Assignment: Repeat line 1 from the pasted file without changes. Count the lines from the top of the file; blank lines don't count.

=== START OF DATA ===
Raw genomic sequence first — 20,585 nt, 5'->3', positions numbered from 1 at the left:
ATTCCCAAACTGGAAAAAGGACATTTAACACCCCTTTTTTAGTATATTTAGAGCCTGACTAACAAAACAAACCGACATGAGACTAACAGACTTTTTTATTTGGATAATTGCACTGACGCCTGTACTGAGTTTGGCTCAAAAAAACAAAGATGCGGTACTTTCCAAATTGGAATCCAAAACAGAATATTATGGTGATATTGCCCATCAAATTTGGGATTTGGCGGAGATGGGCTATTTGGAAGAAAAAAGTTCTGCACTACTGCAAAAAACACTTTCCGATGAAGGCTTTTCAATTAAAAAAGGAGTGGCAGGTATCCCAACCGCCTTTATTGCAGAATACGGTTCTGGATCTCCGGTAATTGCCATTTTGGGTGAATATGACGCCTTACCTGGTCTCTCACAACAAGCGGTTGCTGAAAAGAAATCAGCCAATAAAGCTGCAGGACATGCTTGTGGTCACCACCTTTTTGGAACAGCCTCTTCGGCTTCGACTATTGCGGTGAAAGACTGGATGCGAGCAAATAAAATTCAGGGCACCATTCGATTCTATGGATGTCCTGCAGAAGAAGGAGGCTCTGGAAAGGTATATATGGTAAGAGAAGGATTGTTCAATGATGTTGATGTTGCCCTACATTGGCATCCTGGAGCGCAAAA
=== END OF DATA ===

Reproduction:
Raw genomic sequence first — 20,585 nt, 5'->3', positions numbered from 1 at the left: